source of ammunition for good natured mud fights that erupt among groups of
A modern take
Grand Pré is not all about history. Within the past three
decades, vintners have planted grapes on hills around the area, taking
advantage of rich soil, a suitable microclimate and southern-facing slopes. Cycling
along Route 1, stop off at the Muir
Murray Estate Winery, which pays homage to the lore of Grand Pré with wine
names such as 755 Reserve and Fundy Tide. The on-site restaurant, appropriately
named the Perfect Blend,
offers up local fare, including favourites such as seafood chowder and lobster
About 1km east
along Route 1 is the award-winning Le Caveau
Restaurant at the Domaine de Grand Pré
winery, which specialises in grapes such as L’Acadie Blanc, developed
for growing conditions like those in Nova Scotia. Now the grape of choice for
winemaking in this region, the tart whites produced are comparable to a crisp chardonnay.
The winery has quickly racked up a long list of award-winning vintages, taking gold
at the 2012 All Canadian Wine Championships for Tidal Bay, a blend that
includes L’Acadie Blanc and muscat. The result is a bright, fresh, full-bodied
wine, which the vintner claims reflects the coastal breezes and the cool
east along Route 1 is the rustic Tangled
Gardens, a herb and flower garden that specialises in chutneys, vinegars, liqueurs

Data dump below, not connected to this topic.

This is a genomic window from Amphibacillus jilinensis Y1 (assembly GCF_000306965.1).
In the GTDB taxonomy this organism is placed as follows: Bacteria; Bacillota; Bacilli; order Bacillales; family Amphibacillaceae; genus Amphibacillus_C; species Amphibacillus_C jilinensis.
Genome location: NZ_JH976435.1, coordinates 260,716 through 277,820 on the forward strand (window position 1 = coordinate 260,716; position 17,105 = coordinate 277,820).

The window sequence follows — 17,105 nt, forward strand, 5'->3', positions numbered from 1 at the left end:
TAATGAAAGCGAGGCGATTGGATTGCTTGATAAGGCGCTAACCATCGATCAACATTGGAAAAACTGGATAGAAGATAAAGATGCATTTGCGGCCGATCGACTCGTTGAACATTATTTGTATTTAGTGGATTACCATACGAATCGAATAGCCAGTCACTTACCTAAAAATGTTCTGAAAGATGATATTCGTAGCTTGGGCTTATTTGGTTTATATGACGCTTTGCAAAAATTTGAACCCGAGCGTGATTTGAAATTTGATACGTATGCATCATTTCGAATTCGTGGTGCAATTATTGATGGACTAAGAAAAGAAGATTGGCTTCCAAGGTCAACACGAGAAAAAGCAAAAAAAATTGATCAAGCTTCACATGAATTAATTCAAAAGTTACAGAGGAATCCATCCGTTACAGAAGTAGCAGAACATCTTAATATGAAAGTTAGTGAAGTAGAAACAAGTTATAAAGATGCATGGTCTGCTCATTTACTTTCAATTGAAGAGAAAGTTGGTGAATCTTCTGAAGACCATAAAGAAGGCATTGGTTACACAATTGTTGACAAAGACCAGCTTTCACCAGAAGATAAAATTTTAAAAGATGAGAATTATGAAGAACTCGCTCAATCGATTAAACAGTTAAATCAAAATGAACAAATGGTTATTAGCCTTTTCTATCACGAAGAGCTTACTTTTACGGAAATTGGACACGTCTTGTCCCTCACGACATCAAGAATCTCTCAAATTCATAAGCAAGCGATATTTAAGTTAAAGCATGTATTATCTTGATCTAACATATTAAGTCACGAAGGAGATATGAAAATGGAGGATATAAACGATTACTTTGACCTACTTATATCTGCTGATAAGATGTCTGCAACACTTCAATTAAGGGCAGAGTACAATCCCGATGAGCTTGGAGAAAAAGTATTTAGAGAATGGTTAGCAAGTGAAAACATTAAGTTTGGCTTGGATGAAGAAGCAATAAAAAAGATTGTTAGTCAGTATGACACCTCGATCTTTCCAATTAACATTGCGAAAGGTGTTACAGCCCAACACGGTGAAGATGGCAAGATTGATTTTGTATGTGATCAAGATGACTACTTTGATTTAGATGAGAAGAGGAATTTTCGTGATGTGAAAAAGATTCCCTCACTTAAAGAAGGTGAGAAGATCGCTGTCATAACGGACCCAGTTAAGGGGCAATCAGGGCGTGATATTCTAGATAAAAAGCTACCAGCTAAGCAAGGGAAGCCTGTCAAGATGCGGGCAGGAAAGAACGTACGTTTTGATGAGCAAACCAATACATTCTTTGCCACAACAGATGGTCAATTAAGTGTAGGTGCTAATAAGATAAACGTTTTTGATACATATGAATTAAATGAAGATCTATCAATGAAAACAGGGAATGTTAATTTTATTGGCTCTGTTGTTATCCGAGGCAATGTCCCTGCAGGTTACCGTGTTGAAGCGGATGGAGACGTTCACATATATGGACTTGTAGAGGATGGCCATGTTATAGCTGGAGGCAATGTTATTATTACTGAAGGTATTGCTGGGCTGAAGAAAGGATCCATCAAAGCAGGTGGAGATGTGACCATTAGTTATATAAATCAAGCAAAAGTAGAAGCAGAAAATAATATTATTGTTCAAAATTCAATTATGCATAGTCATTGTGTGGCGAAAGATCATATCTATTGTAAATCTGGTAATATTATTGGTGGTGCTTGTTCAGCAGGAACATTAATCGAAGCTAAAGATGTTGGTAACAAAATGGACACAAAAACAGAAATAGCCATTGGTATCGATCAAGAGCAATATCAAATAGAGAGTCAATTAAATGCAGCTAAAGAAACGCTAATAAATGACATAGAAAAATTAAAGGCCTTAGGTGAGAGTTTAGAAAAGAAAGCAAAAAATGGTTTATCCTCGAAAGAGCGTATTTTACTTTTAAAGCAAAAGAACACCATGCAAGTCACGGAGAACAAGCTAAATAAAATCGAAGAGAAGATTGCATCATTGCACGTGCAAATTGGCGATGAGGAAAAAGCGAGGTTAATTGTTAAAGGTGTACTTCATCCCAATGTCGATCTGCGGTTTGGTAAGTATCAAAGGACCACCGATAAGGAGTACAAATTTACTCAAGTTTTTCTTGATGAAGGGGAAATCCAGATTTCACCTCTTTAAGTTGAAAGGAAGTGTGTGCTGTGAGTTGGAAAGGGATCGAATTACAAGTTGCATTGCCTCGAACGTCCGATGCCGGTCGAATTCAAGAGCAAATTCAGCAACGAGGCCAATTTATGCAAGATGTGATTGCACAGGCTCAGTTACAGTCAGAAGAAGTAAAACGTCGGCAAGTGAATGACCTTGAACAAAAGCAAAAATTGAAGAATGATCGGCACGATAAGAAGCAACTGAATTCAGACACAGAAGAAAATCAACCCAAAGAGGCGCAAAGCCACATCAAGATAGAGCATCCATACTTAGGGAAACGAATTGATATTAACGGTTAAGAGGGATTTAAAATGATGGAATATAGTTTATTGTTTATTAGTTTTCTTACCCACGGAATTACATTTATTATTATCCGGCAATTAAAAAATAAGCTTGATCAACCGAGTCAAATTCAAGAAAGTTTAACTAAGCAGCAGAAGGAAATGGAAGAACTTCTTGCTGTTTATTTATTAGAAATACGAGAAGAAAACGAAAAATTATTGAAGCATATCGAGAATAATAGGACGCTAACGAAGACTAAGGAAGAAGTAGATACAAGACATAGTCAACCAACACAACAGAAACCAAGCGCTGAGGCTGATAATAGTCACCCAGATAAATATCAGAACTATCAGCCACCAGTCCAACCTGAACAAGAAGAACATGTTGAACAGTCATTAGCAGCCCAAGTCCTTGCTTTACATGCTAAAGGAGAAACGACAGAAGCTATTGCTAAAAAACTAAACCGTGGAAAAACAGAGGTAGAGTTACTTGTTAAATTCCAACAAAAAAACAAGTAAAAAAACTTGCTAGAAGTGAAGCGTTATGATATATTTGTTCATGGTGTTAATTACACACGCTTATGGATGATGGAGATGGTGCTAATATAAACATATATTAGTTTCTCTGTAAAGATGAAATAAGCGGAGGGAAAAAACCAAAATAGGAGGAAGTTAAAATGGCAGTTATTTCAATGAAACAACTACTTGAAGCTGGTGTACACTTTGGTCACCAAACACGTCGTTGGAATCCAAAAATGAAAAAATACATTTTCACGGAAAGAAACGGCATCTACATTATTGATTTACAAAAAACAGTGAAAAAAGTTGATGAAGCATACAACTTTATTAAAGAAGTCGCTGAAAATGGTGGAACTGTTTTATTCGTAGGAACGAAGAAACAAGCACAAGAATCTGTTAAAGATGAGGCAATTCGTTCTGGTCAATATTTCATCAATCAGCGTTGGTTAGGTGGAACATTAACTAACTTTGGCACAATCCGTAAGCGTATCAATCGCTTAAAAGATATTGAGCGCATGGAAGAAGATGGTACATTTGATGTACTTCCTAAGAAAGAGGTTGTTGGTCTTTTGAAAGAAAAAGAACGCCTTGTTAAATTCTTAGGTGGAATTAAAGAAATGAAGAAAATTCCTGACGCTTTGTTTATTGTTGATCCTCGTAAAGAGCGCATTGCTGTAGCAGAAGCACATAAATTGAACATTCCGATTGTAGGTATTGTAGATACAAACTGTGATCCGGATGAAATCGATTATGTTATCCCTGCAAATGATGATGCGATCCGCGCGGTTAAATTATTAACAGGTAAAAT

and jams as well as herb jellies with such inspired flavours as garlic rosemary
or raspberry lavender. With a small onsite art gallery, this is a delightful
place to stop and wander about, drinking in the aromas of the herbs and the
whimsy of the artwork, some of it placed about the gardens. Next door is Just
Us Coffee, the last stop along Route 1 before leaving Grand Pre. This unique coffee shop is Canada’s
first fair trade coffee roaster, where you can learn
about fair trade at the in-store interpretive museum, and try coffees from
countries as diverse as Guatemala, Ethiopia, East Timor and Rwanda.
the roastery, the road rises steeply back toward Halifax. Dismount and look
back, perhaps longingly like the statue of Evangeline you can see down below. It
is as if she is searching in vain for a bygone place and time made of equal
parts persistent human enterprise and epic human tragedy.